Above: Mercedes AMG celebrates yet another F1 championship success for its engines
[title size=”4″]An established motorsport industry is at the core of the East Midlands’ advanced manufacturing clusters, including medical technology, pharmaceuticals agricultural robots – and Doc Martin’s shoes. By Charles Orton-Jones.[/title]
- ‘Motorsport Valley’: 4300 businesses, 41,000 staff, £9bn in worldwide sales and sky-high R&D levels
- National Centre for Food Manufacturing in Holbeach set to become epicentre of food tech in the UK
- Nottingham’s BioCity is a valuable incubator for pharma companies
- Dr Marten’s profits reach £37.5m [/content_box]
[title size=”2″]High revs, high performance[/title]
Neighbouring villages have similar stories to tell, sitting as they do in the orbit of Silverstone race track. In the east of the county is the Rockingham Motor Speedway Circuit. A few miles south is the Santa Pod drag racing strip. Mallory Park and Donington Park racetracks are within a few miles. ‘Motorsport Valley’ radiates 80 miles from Silverstone in all directions; 4300 businesses, with 41,000 staff and £9bn in worldwide sales, are to be found in the region. R&D levels are sky high: up to 30 percent of total turnover.
It’s the perfect example of a worldclass technology cluster. When Aston Martin, located in the village of Gaydon, Northants, needed a new engine for its Valkyrie hypercar project, designed by F1 legend Adrian Newey, it picked Cosworth to build the 6.5-litre V12 engine. Any why not? Cosworth is the best in the world at this sort of stuff, and just 10 minutes up the road in Northampton. Moving from high-performance to heavyweight performance, JCB Power Systems in Foston, on the other side of Birmingham, celebrated the production of its 500,000th engine at the end of 2017.
[title size=”2″]Food for thought – and health[/title]
Each county in the East Midlands boasts a unique manufacturing strength. Lincolnshire is focusing on the technology of agriculture.
Brexit is helping: after departure from the EU, who will pick the potatoes? The University of Lincoln Institute of Agri-food Technology (LIAT) is developing a fleet of robots to do the work. A fully-automated robot vehicle uses softtouch arms to pluck broccoli from the field. The unit is modelled on the Mars Rover. The LIAT Thorvald, a soil-sampling vehicle, is part of the drive to use sensors and data modelling to enhance yields. The National Centre for Food Manufacturing in Holbeach, Lincolnshire, will soon be seen as the epicentre of food tech in the UK.
In Nottingham, the focus is on life sciences. In 2001, German materials company BASF made a huge donation of 129,000 square feet of office space to Nottingham Trent University (NTU), which responded by partnering with the University of Nottingham to create BioCity, an incubator for pharma companies. Start-ups get easy access to lab equipment such as mass spectrometers and rotary evaporators. Residents include Azotic Technologies, which is developing nitrogen fixing technologies as a way to reduce dependence on fertilizer, and blood coagulant company Haemostatix, which deals with the control of bleeding during surgery.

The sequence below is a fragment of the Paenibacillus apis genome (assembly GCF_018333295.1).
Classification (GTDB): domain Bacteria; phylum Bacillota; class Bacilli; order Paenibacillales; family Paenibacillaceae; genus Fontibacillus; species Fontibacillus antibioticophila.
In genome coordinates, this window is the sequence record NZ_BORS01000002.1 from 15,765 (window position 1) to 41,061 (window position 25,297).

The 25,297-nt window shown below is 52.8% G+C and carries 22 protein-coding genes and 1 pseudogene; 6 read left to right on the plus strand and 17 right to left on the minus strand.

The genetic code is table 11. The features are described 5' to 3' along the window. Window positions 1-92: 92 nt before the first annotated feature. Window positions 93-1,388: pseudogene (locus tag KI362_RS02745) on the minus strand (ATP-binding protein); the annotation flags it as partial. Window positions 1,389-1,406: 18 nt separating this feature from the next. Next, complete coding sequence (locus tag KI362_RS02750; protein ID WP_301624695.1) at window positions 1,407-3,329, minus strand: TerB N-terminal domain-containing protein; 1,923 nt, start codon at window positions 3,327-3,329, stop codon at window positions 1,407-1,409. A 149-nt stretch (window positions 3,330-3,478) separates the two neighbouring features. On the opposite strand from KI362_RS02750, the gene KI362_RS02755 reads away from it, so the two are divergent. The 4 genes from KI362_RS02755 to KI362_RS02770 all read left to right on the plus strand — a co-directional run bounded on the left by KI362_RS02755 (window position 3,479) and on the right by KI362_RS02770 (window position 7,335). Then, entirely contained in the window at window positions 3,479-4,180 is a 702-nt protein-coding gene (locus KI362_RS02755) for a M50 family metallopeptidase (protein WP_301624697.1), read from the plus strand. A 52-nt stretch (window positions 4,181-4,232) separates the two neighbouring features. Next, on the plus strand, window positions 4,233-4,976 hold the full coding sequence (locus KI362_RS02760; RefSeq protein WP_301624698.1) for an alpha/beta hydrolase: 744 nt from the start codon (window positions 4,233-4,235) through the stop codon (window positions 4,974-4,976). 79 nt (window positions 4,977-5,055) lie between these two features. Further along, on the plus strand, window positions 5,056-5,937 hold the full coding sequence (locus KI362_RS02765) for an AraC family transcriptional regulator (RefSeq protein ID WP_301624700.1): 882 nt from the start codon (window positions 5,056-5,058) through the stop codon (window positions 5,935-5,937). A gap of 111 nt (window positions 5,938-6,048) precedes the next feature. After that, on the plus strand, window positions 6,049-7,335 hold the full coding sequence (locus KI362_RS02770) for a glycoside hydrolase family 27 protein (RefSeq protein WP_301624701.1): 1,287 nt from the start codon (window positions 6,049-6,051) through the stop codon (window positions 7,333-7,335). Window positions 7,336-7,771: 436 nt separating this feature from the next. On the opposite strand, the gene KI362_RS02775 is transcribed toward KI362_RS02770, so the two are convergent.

[image link=”” linktarget=”_self” image=”https://secureservercdn.net/188.8.131.52/c47.c15.myftpupload.com/2017/wp-content/uploads/sites/11/2018/01/2017-06-17-Robot-Tractor-Front-3-Quarter-Render-01.jpg” alt=”Performance Projects – Dymium agricultural robot”]
[image link=”” linktarget=”_self” image=”https://secureservercdn.net/184.108.40.206/c47.c15.myftpupload.com/2017/wp-content/uploads/sites/11/2018/01/Thorvald-University-of-Lincoln.jpg” alt=”LIAT Thorvald soil-sampling vehicle. Credit: University of Lincoln Institute of Agri-food Technology (LIAT)”]
[title size=”2″]Diversity is strength[/title]
“It’s the diversity of the East Midlands that is its strength,” says Charlotte Horobin, East Midlands director of the EEF. “There’s great work being done all over the region.
The latest market data is highly encouraging. “Recruitment intentions are good. Investment intentions are positive, and exports are positive.” The only downside is a sense that performance could be even higher. “We’d like to see more investment in new technology, new plants and new equipment.”
A spur may come from investors as they discover the opportunities hidden around the region. For example, the shoe industry is booming, thanks to well-funded buyers. Church’s Shoes is expanding globally under the guidance of Prada, which bought the luxury brand from the Church family.
Dr Martens is on a similar trajectory. Private equity house Permira acquired the rock ’n’ roll brand from the Griggs family and is pumping in money and expertise. Retail revenue is up 38 percent, to £78.9 million, and online revenue leapt 54 percent, to £32.4m. Profits are up a quarter to £37.5m, fuelled by overseas sales, and the backing of pop stars such as Halsey, who wears the 1460 Mono white boots on stage – a detail not unnoticed by her 5.3 million Instagram followers.
Sadly, the firepower of the East Midlands goes unrecognised by the population at large. There simply isn’t any blue-chip brand to match Jaguar Land Rover of the West Midlands, or the oil majors in Aberdeen – but industry commentators see this as an asset.
“It means that, when one sector nose dives, the region won’t struggle too much,” the EEF’s Horobin says. Resilience, excellence in niches, and a persistent ability to amaze – that’s the genius of the East Midlands.
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[t4p_tab title=”Written By”]Charles Orton-Jones was editor of EuroBusiness magazine and has won PPA Business Journalist of the Year. He covers economics, data analytics and the Internet of Things for newspapers and magazines across Europe.[/t4p_tab]